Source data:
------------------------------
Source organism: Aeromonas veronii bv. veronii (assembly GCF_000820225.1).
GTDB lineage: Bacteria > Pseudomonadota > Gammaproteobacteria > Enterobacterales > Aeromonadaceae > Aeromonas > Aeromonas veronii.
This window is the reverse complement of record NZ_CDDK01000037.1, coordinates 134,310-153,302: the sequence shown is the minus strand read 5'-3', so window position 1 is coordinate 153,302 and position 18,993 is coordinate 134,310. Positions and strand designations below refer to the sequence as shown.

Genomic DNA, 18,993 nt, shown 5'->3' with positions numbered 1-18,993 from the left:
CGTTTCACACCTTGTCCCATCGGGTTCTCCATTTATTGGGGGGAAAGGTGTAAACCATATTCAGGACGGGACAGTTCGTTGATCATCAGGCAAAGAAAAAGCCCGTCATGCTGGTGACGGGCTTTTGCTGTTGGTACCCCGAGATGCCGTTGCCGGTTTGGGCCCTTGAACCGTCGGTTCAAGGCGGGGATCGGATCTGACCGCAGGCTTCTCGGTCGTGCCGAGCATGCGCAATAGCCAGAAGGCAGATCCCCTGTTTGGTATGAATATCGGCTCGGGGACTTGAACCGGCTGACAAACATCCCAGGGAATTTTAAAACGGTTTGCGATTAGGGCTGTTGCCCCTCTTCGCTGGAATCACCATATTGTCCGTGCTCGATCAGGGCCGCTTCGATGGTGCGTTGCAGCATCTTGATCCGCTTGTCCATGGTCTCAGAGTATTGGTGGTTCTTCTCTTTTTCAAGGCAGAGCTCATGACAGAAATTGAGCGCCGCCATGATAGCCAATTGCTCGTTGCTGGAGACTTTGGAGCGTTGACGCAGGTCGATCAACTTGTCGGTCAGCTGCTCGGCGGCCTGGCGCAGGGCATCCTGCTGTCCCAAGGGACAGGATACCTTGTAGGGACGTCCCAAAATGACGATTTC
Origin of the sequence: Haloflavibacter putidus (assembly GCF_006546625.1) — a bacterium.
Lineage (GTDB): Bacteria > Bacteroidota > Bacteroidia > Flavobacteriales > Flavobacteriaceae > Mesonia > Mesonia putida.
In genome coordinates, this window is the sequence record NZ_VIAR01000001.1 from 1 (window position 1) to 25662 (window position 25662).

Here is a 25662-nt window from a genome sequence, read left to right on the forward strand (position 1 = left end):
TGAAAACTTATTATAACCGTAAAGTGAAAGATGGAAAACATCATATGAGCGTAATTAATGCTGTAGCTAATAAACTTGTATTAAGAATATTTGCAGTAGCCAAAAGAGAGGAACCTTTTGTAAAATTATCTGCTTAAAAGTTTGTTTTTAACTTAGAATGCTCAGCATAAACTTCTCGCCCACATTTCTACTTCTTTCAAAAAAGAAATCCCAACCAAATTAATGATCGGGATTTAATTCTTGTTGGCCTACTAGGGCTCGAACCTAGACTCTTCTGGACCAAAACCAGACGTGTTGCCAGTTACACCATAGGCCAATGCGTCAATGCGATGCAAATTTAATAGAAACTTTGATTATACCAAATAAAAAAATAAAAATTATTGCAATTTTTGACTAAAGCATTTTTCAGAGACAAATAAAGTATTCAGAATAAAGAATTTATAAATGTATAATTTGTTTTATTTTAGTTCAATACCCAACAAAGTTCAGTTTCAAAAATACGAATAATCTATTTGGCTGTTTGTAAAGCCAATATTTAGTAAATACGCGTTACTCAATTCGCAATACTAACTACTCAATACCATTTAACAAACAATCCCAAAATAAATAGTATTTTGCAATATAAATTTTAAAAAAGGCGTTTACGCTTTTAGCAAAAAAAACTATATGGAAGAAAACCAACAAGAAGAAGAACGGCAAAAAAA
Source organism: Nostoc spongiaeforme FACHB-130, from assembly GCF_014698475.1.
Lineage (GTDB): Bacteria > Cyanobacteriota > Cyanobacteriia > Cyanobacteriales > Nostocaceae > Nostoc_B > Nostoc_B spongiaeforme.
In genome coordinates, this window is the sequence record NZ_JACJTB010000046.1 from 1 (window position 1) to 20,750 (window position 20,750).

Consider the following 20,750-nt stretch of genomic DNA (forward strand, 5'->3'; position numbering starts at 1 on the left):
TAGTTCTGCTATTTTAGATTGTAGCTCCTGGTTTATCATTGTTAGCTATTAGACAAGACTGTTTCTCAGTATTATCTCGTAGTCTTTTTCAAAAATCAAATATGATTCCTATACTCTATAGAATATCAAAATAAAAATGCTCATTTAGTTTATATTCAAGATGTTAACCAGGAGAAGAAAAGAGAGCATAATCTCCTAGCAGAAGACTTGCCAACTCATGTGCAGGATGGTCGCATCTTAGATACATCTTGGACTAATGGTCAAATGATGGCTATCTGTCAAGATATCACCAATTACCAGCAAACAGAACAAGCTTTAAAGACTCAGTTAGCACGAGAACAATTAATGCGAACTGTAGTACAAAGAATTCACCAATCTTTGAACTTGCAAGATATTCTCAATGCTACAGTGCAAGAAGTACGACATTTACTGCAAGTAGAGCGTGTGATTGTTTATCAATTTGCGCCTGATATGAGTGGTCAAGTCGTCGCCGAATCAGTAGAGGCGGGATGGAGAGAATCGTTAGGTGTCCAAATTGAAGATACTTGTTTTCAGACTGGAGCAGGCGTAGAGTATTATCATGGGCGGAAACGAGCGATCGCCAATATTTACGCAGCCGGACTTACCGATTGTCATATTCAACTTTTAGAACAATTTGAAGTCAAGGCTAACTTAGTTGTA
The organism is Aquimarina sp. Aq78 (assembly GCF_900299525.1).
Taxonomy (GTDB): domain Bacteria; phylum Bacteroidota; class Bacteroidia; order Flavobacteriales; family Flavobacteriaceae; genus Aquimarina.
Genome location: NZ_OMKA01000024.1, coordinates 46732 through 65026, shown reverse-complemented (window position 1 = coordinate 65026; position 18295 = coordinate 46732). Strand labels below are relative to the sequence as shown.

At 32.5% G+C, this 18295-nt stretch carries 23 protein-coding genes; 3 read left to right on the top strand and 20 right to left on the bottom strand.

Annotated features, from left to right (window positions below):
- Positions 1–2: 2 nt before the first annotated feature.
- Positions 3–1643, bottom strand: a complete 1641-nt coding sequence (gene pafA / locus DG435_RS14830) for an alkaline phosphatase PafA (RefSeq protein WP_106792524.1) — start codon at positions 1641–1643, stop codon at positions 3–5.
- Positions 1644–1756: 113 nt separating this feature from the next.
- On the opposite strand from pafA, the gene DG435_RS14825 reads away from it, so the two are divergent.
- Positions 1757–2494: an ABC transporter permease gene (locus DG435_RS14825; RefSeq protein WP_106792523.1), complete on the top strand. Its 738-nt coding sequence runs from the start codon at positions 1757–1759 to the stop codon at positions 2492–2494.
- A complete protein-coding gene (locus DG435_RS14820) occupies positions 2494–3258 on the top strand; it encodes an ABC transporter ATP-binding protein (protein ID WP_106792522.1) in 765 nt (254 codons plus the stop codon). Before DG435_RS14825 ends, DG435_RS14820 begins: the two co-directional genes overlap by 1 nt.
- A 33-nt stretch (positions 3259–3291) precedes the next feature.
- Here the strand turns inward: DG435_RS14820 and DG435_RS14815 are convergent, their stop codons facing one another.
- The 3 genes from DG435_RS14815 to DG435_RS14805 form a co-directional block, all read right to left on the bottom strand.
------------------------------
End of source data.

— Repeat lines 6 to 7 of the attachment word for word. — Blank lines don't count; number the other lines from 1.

Origin of the sequence: Haloflavibacter putidus (assembly GCF_006546625.1) — a bacterium.
Lineage (GTDB): Bacteria > Bacteroidota > Bacteroidia > Flavobacteriales > Flavobacteriaceae > Mesonia > Mesonia putida.